A-6: A loan is not required to be secured by the dwelling unit that will within a reasonable time be used as the participant's principal residence in order to satisfy the requirements for a principal residence plan loan. Q-7: What tracing rules apply in determining whether a loan qualifies as a principal residence plan loan? A-7: The tracing rules established under section 163(h)(3)(B) apply in determining whether a loan is treated as for the acquisition of a principal residence in order to qualify as a principal residence plan loan. Q-8: Can a refinancing qualify as a principal residence plan loan? A-8: (a) Refinancings. In general, no. However, a loan from a qualified employer plan used to repay a loan from a third party will qualify as a principal residence plan loan if the plan loan qualifies as a principal residence plan loan without regard to the loan from the third party. (b) Example. The following example illustrates the rules in paragraph (a) of this Q&A-8 and is based upon the assumptions described in ASSUMPTIONS FOR EXAMPLES: Example. (a) On July 1, 1999, a participant requests a $50,000 plan loan to be repaid in level monthly installments over 15 years. On August 1, 1999, the participant acquires a principal residence and pays a portion of the purchase price with a $50,000 bank loan. On September 1, 1999, the plan loans $50,000 to the participant, which the participant uses to pay the bank loan. (b) Because the plan loan satisfies the requirements to qualify as a principal residence plan loan (taking into account the tracing rules of section 163(h)(3)(B)), such plan loan qualifies for the exception in section 72(p)(2)(B)(ii). Q-9: Does the level amortization requirement of section 72(p)(2)(C) apply when a participant is on a leave of absence without pay? A-9: (a) Leave of absence. The level amortization requirement of section 72(p)(2)(C) does not apply for a period, not longer than one year, that a participant is on a leave of absence, either without pay from the employer or at a rate of pay (after income and employment tax withholding) that is less than the amount of the installment payments required under the terms of the loan. However, the loan must be repaid by the latest date permitted under section 72(p)(2)(B) and the installments due after the leave ends (or, if earlier, after the first year of the leave) must not be less than those required under the terms of the original loan. (b) Example. The following example illustrates the rules of paragraph (a) of this Q&A-9 and is based upon the assumptions described in ASSUMPTIONS FOR EXAMPLES: Example. (a) On July 1, 1997, a participant with a nonforfeitable account balance of $80,000, borrows $40,000 to be repaid in level monthly installments of $825 each over five years. The loan is not a principal residence plan loan. The participant makes nine monthly payments and commences an unpaid leave of absence that lasts for 12 months. Thereafter, the participant resumes active employment and resumes making repayments on the loan until the loan is repaid. The amount of each monthly installment is increased to $1,130 in order to repay the loan by June 30, 2002. (b) Because the loan satisfies the requirements of section 72(p)(2), the participant does not have a deemed distribution. Alternatively, section 72(p)(2) would be satisfied if the participant continued the monthly installments of $825 after resuming active employment and on June 30, 2002 repaid the full balance remaining due. Q-10: If a participant fails to make the installment payments required under the terms of a loan that satisfied the requirements of Q&A-3 of this section when made, when does a deemed distribution occur and what is the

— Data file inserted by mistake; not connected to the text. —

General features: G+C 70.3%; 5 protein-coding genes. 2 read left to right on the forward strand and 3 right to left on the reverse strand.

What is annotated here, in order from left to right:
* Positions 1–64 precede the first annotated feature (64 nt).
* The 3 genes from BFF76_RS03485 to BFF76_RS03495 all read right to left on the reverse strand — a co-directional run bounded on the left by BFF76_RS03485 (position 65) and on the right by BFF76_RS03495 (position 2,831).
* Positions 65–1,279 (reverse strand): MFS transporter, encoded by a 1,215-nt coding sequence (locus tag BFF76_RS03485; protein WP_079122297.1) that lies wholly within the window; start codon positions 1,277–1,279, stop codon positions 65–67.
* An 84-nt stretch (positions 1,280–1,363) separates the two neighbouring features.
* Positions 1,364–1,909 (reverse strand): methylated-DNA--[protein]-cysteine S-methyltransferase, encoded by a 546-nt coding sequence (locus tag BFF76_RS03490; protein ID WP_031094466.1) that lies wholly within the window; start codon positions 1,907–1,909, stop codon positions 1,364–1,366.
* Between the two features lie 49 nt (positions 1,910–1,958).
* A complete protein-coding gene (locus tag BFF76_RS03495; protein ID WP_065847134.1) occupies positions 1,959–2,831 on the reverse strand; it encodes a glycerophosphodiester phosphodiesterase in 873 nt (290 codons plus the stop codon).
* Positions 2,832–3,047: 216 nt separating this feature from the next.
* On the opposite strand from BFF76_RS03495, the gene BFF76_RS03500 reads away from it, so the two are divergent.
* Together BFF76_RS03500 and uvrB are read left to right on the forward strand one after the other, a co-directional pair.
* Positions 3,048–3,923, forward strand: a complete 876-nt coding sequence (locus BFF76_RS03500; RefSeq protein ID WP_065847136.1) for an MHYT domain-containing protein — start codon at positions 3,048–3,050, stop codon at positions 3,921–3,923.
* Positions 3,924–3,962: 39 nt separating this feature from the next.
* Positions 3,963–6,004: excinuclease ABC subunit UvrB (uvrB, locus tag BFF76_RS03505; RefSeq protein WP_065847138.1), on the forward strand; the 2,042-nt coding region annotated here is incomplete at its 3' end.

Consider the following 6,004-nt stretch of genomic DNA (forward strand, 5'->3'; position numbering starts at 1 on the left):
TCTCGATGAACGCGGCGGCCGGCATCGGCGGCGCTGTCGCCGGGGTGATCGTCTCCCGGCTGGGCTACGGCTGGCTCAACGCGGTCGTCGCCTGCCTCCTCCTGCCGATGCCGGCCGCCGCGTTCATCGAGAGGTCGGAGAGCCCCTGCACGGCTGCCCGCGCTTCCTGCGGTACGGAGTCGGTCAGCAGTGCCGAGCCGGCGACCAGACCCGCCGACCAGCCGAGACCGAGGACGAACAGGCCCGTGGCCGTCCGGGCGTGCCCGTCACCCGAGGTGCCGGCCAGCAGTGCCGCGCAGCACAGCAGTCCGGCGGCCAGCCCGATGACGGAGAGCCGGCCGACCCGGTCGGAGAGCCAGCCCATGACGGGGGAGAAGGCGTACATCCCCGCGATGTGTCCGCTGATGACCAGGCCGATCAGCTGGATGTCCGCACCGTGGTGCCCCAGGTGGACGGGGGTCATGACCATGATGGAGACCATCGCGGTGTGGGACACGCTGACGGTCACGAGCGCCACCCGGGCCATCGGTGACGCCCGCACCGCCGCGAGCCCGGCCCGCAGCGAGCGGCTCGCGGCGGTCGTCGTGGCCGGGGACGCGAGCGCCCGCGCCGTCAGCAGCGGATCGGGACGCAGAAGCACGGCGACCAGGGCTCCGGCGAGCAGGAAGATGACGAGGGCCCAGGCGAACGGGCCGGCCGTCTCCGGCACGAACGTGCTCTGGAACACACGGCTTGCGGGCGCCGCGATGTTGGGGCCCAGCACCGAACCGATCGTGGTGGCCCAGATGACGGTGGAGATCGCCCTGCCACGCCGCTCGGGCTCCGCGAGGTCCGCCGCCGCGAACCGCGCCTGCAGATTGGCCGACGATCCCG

amount of the deemed distribution? A-10: (a) Timing of deemed distribution. Failure to make any installment payment when due in accordance with the terms of the loan violates section 72(p)(2)(C) and, accordingly, results in a deemed distribution at the time of such failure. However, the plan administrator may allow a grace period, and section 72(p)(2)(C) will not be considered to have been violated until the last day of the grace period. Any such grace period shall be given effect for purposes of section 72(p)(2)(C) only to the extent it does not continue beyond the last day of the calendar quarter following the calendar quarter in which the required installment payment was due. (b) Amount of deemed distribution. If a loan satisfies Q&A-3 of this section when made, but there is a failure to pay the installment payments required under the terms of the loan (taking into account any grace period allowed under the preceding paragraph (a) of this Q&A-10), then the amount of the deemed distribution equals the entire outstanding balance of the loan at the time of such failure. (c) Example. The following example illustrates the rules in Q&A-10(a) and (b) of this section and is based upon the assumptions described in ASSUMPTIONS FOR EXAMPLES: Example. (a) On August 1, 1998, a participant has a nonforfeitable account balance of $45,000 and borrows $20,000 from a plan to be repaid over five years in level monthly installments due at the end of each month. After making all monthly payments due through July 31, 1999, the participant fails to make the payment due on August 31, 1999 or any other monthly payments due thereafter. The plan administrator allows a three-month grace period. (b) As a result of the failure to satisfy the requirement that the loan be repaid in level installments pursuant to section 72(p)(2)(C), the participant has a deemed distribution on November 30, 1999, which is the last day of the three-month grace period for the August 31, 1999 installment. The amount of the deemed distribution is $17,157, which is the outstanding balance on the loan at November 30, 1999. Alternatively, if the plan administrator had allowed a grace period through the end of the next calendar quarter, there would be a deemed distribution on December 31, 1999 equal to $17,282, which is the outstanding balance of the loan at December 31, 1999. Q-11: Do sections 72 and 4980A apply to a deemed distribution as if it were an actual distribution? A-11: (a) Tax Basis. If the employee's account includes after-tax contributions or other investment in the contract under section 72(e), section 72 applies to a deemed distribution as if it were an actual distribution, with the result that all or a portion of the deemed distribution may not be taxable. (b) Sections 72(t) and (m). Section 72(t) (which imposes a 10 percent tax on certain early distributions) and section 72(m)(5) (which imposes a separate 10 percent tax on certain amounts received by a 5-percent owner) apply to a deemed distribution under section 72(p) in the same manner as if the deemed distribution were an actual distribution. (c) Section 4980A. For purposes of section 4980A, a deemed distribution under section 72(p) is taken into account in determining an individual's excess distributions, as provided in #54.4981A-1T, Q&A a-8. Q-12: Is a deemed distribution under section 72(p) treated as an actual distribution for purposes of the qualification requirements of section 401, the distribution provisions of section 402, or the distribution restrictions of section 401(k)(2)(B) or 403(b)(11)? A-12: No. Thus, for example, if a participant in a money purchase plan who is an active employee has a deemed distribution under section 72(p), the